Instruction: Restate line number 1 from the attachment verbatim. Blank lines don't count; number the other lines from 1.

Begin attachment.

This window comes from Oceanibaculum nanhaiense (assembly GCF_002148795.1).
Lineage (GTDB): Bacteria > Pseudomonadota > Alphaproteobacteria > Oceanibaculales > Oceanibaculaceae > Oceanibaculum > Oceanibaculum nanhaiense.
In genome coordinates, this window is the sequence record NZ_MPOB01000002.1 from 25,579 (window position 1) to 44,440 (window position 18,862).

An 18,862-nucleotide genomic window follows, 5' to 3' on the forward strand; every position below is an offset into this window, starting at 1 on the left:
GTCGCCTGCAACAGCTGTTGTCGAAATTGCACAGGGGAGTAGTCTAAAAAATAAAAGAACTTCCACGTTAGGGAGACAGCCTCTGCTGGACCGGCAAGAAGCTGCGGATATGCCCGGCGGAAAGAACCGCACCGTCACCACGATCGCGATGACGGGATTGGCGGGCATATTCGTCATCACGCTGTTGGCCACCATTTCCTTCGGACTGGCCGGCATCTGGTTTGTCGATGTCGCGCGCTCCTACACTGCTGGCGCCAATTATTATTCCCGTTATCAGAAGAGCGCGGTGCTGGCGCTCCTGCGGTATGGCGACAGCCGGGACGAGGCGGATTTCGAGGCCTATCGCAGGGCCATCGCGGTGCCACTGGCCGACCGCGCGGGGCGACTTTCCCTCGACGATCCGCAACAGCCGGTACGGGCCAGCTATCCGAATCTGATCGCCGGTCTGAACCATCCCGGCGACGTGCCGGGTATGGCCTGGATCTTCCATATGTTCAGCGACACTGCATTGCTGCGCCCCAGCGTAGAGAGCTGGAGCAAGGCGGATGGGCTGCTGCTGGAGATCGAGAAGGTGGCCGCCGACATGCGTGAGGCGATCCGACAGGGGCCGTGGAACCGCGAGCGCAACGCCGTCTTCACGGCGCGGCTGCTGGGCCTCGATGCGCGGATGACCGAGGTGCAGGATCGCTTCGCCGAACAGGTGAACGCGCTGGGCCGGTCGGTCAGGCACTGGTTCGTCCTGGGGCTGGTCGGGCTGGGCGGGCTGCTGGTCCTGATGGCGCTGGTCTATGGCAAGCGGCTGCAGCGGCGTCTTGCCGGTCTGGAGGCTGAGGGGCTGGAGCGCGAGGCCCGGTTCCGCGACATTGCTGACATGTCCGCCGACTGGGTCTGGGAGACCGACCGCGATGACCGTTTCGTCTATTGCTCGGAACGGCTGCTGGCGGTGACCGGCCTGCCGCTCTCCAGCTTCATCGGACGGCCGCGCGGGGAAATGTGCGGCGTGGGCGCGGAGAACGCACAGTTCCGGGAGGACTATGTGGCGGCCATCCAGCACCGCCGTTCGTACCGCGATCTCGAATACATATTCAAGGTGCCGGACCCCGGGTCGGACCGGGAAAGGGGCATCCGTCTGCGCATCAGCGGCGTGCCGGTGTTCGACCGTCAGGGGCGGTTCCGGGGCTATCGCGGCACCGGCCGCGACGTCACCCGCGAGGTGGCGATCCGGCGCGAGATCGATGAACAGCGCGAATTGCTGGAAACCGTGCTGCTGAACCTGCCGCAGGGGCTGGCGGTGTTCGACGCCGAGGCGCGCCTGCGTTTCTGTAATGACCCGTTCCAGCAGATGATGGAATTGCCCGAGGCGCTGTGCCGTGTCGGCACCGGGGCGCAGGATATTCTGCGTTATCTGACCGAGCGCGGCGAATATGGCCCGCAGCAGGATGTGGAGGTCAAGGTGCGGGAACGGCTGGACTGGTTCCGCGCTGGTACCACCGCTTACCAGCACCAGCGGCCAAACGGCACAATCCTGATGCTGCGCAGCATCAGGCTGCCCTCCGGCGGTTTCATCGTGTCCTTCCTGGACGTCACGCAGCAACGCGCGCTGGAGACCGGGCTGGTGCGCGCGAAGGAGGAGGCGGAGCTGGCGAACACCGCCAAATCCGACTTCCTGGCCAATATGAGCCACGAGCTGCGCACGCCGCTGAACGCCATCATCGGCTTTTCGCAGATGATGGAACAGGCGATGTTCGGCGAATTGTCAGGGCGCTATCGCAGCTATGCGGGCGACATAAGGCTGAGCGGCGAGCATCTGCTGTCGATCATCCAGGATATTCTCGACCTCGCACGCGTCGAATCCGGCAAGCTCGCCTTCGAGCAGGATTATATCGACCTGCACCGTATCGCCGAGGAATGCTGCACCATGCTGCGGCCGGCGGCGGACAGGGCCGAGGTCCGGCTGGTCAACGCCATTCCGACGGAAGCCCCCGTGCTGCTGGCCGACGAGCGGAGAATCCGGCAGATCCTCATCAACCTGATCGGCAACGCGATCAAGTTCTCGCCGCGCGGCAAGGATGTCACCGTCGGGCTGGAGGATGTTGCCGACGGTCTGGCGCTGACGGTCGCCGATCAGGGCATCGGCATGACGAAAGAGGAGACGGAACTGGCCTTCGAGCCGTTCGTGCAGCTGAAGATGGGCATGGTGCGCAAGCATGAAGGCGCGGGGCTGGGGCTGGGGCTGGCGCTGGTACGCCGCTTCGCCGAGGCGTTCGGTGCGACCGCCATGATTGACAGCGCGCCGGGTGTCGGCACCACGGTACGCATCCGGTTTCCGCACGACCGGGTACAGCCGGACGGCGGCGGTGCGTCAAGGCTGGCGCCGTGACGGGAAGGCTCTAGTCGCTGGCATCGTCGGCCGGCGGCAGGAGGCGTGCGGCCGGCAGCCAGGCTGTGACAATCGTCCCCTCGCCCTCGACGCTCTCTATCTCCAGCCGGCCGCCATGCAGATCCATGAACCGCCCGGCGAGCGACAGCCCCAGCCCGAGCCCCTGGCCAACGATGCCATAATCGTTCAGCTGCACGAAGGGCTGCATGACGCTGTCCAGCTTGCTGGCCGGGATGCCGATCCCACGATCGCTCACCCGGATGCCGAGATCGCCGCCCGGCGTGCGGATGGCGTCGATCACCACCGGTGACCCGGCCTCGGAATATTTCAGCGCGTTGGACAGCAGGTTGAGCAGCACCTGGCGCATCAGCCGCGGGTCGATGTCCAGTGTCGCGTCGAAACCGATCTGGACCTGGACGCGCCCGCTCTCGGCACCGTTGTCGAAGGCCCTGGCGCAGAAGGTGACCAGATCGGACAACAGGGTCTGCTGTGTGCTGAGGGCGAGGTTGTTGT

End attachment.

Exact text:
This window comes from Oceanibaculum nanhaiense (assembly GCF_002148795.1).